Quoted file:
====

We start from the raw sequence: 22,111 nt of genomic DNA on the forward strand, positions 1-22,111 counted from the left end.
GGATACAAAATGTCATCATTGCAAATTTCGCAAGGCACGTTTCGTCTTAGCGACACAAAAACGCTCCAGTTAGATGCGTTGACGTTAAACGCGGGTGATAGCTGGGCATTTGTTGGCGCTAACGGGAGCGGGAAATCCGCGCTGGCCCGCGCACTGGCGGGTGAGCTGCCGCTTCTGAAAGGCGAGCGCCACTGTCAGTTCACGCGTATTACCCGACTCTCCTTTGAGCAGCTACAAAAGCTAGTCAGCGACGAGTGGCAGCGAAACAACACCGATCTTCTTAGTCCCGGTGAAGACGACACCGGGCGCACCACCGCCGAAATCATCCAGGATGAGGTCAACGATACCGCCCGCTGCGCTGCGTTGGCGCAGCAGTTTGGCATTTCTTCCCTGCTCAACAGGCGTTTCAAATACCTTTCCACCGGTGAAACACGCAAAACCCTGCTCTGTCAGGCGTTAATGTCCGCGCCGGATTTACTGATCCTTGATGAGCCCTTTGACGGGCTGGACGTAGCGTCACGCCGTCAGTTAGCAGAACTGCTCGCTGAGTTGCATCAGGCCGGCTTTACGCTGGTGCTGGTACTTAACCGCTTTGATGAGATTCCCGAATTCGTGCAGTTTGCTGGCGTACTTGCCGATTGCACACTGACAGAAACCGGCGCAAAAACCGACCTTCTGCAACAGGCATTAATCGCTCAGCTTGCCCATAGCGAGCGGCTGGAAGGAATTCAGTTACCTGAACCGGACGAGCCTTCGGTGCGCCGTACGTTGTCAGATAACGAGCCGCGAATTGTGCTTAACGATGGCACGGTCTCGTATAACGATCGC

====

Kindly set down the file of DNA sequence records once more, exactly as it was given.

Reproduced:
We start from the raw sequence: 22,111 nt of genomic DNA on the forward strand, positions 1-22,111 counted from the left end.
GGATACAAAATGTCATCATTGCAAATTTCGCAAGGCACGTTTCGTCTTAGCGACACAAAAACGCTCCAGTTAGATGCGTTGACGTTAAACGCGGGTGATAGCTGGGCATTTGTTGGCGCTAACGGGAGCGGGAAATCCGCGCTGGCCCGCGCACTGGCGGGTGAGCTGCCGCTTCTGAAAGGCGAGCGCCACTGTCAGTTCACGCGTATTACCCGACTCTCCTTTGAGCAGCTACAAAAGCTAGTCAGCGACGAGTGGCAGCGAAACAACACCGATCTTCTTAGTCCCGGTGAAGACGACACCGGGCGCACCACCGCCGAAATCATCCAGGATGAGGTCAACGATACCGCCCGCTGCGCTGCGTTGGCGCAGCAGTTTGGCATTTCTTCCCTGCTCAACAGGCGTTTCAAATACCTTTCCACCGGTGAAACACGCAAAACCCTGCTCTGTCAGGCGTTAATGTCCGCGCCGGATTTACTGATCCTTGATGAGCCCTTTGACGGGCTGGACGTAGCGTCACGCCGTCAGTTAGCAGAACTGCTCGCTGAGTTGCATCAGGCCGGCTTTACGCTGGTGCTGGTACTTAACCGCTTTGATGAGATTCCCGAATTCGTGCAGTTTGCTGGCGTACTTGCCGATTGCACACTGACAGAAACCGGCGCAAAAACCGACCTTCTGCAACAGGCATTAATCGCTCAGCTTGCCCATAGCGAGCGGCTGGAAGGAATTCAGTTACCTGAACCGGACGAGCCTTCGGTGCGCCGTACGTTGTCAGATAACGAGCCGCGAATTGTGCTTAACGATGGCACGGTCTCGTATAACGATCGC